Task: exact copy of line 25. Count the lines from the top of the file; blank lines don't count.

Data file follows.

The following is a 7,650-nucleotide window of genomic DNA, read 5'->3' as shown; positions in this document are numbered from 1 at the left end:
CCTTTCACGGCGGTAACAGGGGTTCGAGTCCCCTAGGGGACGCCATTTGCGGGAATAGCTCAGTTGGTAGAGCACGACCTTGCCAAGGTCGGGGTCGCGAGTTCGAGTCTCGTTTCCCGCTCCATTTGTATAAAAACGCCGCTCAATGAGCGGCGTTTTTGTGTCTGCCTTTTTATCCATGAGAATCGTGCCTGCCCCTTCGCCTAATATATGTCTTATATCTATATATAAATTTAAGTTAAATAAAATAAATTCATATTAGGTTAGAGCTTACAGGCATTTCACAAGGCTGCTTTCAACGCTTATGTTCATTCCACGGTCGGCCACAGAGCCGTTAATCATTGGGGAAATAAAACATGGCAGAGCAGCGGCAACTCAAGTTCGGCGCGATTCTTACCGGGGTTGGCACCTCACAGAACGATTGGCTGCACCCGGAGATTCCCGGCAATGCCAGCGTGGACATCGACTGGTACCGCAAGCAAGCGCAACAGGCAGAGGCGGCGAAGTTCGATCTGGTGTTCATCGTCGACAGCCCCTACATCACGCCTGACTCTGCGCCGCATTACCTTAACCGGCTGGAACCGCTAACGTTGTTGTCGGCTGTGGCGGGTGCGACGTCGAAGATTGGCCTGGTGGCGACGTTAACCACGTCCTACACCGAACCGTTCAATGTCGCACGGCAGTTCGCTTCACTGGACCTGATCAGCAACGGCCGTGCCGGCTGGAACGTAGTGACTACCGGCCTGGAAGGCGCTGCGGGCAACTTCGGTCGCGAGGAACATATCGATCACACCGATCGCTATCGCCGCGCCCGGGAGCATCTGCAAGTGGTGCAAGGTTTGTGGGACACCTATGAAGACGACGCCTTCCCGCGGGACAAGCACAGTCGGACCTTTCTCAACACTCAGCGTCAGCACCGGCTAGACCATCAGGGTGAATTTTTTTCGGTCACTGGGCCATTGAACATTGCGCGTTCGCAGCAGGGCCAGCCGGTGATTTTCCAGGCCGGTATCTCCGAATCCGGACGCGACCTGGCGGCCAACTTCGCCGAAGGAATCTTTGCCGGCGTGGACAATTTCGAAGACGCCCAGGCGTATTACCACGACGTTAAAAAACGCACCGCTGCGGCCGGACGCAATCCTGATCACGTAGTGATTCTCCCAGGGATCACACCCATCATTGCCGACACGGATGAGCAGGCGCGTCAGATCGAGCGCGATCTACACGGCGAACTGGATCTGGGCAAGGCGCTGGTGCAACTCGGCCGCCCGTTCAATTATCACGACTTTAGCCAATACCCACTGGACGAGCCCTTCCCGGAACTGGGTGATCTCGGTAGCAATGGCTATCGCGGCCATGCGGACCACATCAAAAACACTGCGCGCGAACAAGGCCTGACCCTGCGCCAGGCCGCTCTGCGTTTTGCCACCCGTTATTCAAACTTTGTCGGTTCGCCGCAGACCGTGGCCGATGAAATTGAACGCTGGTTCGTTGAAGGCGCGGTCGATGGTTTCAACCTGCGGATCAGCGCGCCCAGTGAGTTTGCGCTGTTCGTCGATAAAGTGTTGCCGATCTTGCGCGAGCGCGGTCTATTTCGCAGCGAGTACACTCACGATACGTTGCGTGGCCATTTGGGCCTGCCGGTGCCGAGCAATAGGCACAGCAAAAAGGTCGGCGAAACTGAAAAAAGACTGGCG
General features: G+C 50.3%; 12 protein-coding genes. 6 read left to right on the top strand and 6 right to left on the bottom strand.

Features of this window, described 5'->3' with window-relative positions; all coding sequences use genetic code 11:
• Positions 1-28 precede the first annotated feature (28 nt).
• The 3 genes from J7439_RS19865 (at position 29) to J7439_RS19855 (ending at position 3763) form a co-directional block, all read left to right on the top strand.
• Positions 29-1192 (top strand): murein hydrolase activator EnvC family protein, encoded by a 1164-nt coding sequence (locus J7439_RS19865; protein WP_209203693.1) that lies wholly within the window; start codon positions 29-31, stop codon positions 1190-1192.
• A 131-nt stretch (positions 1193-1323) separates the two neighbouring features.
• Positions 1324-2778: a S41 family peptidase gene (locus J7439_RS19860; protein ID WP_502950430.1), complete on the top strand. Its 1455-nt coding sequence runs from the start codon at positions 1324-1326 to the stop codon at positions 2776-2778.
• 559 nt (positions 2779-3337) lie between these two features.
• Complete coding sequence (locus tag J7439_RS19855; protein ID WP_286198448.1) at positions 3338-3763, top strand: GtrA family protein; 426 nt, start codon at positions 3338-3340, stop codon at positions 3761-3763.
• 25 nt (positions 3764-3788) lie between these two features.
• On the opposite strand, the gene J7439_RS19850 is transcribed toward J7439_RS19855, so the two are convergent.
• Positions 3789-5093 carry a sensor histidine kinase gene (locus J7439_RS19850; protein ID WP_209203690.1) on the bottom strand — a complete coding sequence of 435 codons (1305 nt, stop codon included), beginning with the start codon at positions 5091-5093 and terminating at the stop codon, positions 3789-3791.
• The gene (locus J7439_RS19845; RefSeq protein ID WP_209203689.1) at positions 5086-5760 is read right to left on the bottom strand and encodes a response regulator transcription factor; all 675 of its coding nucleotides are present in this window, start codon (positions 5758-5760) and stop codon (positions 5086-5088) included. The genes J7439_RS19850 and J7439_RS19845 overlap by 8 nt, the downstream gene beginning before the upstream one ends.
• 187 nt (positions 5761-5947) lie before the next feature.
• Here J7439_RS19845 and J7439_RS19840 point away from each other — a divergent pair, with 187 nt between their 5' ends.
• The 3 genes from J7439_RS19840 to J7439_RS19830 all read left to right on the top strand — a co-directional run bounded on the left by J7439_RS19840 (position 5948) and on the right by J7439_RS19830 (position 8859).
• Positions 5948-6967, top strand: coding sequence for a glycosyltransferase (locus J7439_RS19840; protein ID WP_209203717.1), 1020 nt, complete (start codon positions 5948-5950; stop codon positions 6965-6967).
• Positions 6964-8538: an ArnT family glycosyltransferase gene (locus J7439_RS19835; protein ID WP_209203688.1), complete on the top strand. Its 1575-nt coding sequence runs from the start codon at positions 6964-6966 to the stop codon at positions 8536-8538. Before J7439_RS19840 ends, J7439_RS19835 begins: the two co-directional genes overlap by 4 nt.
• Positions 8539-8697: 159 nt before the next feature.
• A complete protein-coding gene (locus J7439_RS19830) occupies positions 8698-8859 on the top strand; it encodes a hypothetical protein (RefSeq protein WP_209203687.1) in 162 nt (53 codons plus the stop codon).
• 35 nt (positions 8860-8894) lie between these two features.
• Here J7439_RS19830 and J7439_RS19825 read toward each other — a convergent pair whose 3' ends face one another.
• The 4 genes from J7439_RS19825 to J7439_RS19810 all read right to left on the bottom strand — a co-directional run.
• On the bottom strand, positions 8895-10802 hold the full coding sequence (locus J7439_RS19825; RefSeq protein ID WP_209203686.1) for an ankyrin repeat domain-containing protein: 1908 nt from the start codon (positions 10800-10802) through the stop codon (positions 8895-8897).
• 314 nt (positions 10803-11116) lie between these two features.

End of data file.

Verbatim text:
• The 4 genes from J7439_RS19825 to J7439_RS19810 all read right to left on the bottom strand — a co-directional run.